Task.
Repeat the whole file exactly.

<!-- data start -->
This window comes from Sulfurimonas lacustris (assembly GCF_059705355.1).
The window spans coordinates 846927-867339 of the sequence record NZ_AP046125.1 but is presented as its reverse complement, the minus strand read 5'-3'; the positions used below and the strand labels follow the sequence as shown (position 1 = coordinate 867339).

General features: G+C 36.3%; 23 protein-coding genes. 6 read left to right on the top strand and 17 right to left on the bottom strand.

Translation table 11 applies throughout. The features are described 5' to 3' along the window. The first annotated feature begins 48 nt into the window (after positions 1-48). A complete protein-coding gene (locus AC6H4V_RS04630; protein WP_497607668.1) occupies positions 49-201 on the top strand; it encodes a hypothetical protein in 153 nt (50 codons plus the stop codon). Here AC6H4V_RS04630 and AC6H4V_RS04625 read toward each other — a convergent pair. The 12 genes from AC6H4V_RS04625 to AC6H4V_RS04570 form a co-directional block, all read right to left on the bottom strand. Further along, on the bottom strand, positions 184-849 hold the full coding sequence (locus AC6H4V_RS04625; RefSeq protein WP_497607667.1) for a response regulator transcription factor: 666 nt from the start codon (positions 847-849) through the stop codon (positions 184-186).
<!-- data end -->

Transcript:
This window comes from Sulfurimonas lacustris (assembly GCF_059705355.1).
The window spans coordinates 846927-867339 of the sequence record NZ_AP046125.1 but is presented as its reverse complement, the minus strand read 5'-3'; the positions used below and the strand labels follow the sequence as shown (position 1 = coordinate 867339).

General features: G+C 36.3%; 23 protein-coding genes. 6 read left to right on the top strand and 17 right to left on the bottom strand.

Translation table 11 applies throughout. The features are described 5' to 3' along the window. The first annotated feature begins 48 nt into the window (after positions 1-48). A complete protein-coding gene (locus AC6H4V_RS04630; protein WP_497607668.1) occupies positions 49-201 on the top strand; it encodes a hypothetical protein in 153 nt (50 codons plus the stop codon). Here AC6H4V_RS04630 and AC6H4V_RS04625 read toward each other — a convergent pair. The 12 genes from AC6H4V_RS04625 to AC6H4V_RS04570 form a co-directional block, all read right to left on the bottom strand. Further along, on the bottom strand, positions 184-849 hold the full coding sequence (locus AC6H4V_RS04625; RefSeq protein WP_497607667.1) for a response regulator transcription factor: 666 nt from the start codon (positions 847-849) through the stop codon (positions 184-186).